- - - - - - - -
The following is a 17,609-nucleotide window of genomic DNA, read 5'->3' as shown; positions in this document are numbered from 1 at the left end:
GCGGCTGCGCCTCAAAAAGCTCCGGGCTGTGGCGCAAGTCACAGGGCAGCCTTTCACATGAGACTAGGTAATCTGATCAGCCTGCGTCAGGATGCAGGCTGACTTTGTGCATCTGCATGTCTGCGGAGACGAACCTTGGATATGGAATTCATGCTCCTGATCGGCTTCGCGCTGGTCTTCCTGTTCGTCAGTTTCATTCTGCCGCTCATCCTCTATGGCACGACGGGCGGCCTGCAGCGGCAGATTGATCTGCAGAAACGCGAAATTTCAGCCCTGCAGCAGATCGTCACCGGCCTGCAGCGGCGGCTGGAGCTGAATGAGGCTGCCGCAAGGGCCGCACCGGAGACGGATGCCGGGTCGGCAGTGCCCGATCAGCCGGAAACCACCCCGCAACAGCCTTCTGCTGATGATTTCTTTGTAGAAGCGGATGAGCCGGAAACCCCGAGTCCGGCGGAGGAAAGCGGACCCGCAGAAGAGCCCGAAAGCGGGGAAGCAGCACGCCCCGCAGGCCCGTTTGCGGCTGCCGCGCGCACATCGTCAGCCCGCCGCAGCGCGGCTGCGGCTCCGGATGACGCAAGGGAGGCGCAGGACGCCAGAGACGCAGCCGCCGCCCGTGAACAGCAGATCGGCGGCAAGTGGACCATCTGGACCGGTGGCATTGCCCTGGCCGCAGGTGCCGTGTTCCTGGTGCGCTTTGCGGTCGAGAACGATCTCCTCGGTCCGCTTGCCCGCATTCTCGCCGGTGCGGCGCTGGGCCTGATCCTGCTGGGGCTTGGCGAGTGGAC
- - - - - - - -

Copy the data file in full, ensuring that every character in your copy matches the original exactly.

The following is a 17,609-nucleotide window of genomic DNA, read 5'->3' as shown; positions in this document are numbered from 1 at the left end:
GCGGCTGCGCCTCAAAAAGCTCCGGGCTGTGGCGCAAGTCACAGGGCAGCCTTTCACATGAGACTAGGTAATCTGATCAGCCTGCGTCAGGATGCAGGCTGACTTTGTGCATCTGCATGTCTGCGGAGACGAACCTTGGATATGGAATTCATGCTCCTGATCGGCTTCGCGCTGGTCTTCCTGTTCGTCAGTTTCATTCTGCCGCTCATCCTCTATGGCACGACGGGCGGCCTGCAGCGGCAGATTGATCTGCAGAAACGCGAAATTTCAGCCCTGCAGCAGATCGTCACCGGCCTGCAGCGGCGGCTGGAGCTGAATGAGGCTGCCGCAAGGGCCGCACCGGAGACGGATGCCGGGTCGGCAGTGCCCGATCAGCCGGAAACCACCCCGCAACAGCCTTCTGCTGATGATTTCTTTGTAGAAGCGGATGAGCCGGAAACCCCGAGTCCGGCGGAGGAAAGCGGACCCGCAGAAGAGCCCGAAAGCGGGGAAGCAGCACGCCCCGCAGGCCCGTTTGCGGCTGCCGCGCGCACATCGTCAGCCCGCCGCAGCGCGGCTGCGGCTCCGGATGACGCAAGGGAGGCGCAGGACGCCAGAGACGCAGCCGCCGCCCGTGAACAGCAGATCGGCGGCAAGTGGACCATCTGGACCGGTGGCATTGCCCTGGCCGCAGGTGCCGTGTTCCTGGTGCGCTTTGCGGTCGAGAACGATCTCCTCGGTCCGCTTGCCCGCATTCTCGCCGGTGCGGCGCTGGGCCTGATCCTGCTGGGGCTTGGCGAGTGGAC